My boyfriend, his parents, and a large dose of medication saved me.

            The sedative blurred the pain. My boyfriend got me out, took me home, wrapped me in my pink, flannel squirrel pajamas, and kept me safe from phone calls, news articles, and TV coverage of the accident. He also saved me from myself.

            I wandered around the house like a living ghost, with a bottle of sedatives in my bathrobe pocket. Often, I prayed I would fall asleep and not wake up.

            Yet even my dreams couldn't shield me. I kept re-experiencing the accident.

            It's always the same. The sky is bright, the cars are few. It is a little past noon and I am almost home. I am excited to have my boyfriend back on Long Island, and even more excited to have the house to myself.

            I move into the right-hand lane because my exit is coming up. A silver car has barely pulled over onto the shoulder of the road. I pass the car and feel a little "thump." No big deal, nothing major, I think, perhaps the sideview mirror.

            I pull over, fish my cell phone out of my purse and start to call 9-1-1. I look out my windshield and notice that the passenger side of my hood looks like a crushed paper fan.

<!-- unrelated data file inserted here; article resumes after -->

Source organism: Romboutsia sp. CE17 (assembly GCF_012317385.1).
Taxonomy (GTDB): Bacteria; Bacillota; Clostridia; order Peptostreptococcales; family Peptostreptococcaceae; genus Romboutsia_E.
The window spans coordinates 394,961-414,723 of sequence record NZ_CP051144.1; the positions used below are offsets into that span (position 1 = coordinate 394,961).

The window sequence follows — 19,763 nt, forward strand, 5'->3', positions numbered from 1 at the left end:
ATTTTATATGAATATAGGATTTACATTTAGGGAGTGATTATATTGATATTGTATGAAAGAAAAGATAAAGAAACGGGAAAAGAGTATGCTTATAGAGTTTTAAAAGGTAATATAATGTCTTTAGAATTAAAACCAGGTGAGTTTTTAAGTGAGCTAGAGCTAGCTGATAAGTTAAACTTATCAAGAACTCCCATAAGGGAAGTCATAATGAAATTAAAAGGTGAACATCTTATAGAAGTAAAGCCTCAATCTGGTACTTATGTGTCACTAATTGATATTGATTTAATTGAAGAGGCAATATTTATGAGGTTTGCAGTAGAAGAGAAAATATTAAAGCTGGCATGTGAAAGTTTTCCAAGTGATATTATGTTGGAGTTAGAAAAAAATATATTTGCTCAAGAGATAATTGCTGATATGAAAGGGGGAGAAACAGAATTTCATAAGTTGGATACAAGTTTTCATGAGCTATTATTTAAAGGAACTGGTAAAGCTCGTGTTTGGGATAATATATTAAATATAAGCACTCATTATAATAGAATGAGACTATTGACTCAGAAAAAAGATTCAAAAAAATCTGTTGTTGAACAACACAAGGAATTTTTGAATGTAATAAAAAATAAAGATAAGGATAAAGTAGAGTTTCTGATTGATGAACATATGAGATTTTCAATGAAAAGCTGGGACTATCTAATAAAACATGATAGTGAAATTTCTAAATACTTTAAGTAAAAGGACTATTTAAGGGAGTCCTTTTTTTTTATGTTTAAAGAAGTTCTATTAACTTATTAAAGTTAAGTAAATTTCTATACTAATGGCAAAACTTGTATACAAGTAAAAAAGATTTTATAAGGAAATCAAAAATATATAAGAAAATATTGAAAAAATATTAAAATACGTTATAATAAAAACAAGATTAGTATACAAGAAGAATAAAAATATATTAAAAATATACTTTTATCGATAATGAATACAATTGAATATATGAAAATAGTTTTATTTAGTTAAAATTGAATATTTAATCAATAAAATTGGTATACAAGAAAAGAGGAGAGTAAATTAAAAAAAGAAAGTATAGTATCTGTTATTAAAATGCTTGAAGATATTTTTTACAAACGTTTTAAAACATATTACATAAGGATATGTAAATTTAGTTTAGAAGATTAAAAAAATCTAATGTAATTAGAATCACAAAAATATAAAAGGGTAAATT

I get out of the car, hold the phone and walk toward the other car. Then I see it.

            "Oh my God, I hit…There's a man…Please…Oh my God…NOOOOO!"

            Asif Ali, 30, was pronounced dead at 1:21 p.m. at Brookhaven Memorial Hospital Medical Center. But he really died on the asphalt. I know. I was standing there when the EMT said it.

            When he did, I passed out.

            The next few days are a kaleidoscope of vicious images. There is the congealing blood, his lone sneaker on the highway, the twisted bits of tan yarn from his sweater stuck in the mangled grill of my car. There's the pulsating light from the police cruisers and the whir of the MedEvac's helicopter blades. There's the sting of gravel biting into my cheek when I fell to the ground.

            I can't get any of this out of my head – ever.

            Within a few days, the accident report came out. Three witnesses said it was not my fault – that Ali had stepped into the road where I was driving; that he couldn't be seen until it was too late; that there was nothing I could have done. A detective told me Ali had been changing his tire and stepped into the road just as I came by. There was nothing I could have done.

            I walked away with no external injuries, but inside I was lost. I had killed someone.  Because of me, Ali's daughter would grow up without a father.

            I got nightmares, and I now live with post-traumatic stress disorder.